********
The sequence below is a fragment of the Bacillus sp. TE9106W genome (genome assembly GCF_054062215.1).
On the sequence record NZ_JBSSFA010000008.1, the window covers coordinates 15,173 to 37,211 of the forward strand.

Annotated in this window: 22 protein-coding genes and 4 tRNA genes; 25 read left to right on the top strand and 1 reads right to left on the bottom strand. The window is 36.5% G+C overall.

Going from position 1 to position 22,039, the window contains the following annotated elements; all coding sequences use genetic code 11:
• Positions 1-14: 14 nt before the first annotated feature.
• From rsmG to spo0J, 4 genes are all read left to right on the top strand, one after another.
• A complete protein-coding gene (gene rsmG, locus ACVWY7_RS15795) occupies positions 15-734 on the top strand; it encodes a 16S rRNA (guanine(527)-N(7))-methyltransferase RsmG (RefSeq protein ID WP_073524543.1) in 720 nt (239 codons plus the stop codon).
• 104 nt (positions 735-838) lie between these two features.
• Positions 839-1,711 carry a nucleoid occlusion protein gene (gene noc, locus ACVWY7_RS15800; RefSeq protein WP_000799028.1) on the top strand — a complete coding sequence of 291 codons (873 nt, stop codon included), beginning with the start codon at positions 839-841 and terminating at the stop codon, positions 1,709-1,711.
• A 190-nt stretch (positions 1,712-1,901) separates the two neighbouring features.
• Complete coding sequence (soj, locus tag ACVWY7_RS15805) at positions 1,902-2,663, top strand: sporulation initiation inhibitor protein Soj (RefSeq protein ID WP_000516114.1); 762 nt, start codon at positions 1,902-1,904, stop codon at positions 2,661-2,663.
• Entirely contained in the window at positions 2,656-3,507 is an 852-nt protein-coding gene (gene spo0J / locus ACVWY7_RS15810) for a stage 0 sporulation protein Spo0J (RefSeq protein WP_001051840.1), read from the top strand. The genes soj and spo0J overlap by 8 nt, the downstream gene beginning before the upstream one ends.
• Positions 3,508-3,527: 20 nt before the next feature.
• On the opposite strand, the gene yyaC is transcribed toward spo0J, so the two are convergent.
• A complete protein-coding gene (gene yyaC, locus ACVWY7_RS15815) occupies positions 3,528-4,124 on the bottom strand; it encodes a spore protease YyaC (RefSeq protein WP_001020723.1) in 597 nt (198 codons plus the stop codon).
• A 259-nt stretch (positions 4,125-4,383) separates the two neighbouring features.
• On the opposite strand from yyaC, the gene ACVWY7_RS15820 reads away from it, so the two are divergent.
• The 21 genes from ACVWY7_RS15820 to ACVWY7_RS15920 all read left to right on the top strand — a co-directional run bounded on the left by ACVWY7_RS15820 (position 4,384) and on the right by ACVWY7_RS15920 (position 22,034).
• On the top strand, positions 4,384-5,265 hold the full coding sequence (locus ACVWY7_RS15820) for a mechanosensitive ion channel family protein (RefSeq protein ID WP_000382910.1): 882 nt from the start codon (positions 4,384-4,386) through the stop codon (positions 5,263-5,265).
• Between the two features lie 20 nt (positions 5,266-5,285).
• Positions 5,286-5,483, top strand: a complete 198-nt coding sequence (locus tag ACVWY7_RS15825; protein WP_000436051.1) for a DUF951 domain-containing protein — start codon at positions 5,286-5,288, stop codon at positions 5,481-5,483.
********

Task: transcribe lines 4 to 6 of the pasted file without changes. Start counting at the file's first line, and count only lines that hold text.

Going from position 1 to position 22,039, the window contains the following annotated elements; all coding sequences use genetic code 11:
• Positions 1-14: 14 nt before the first annotated feature.
• From rsmG to spo0J, 4 genes are all read left to right on the top strand, one after another.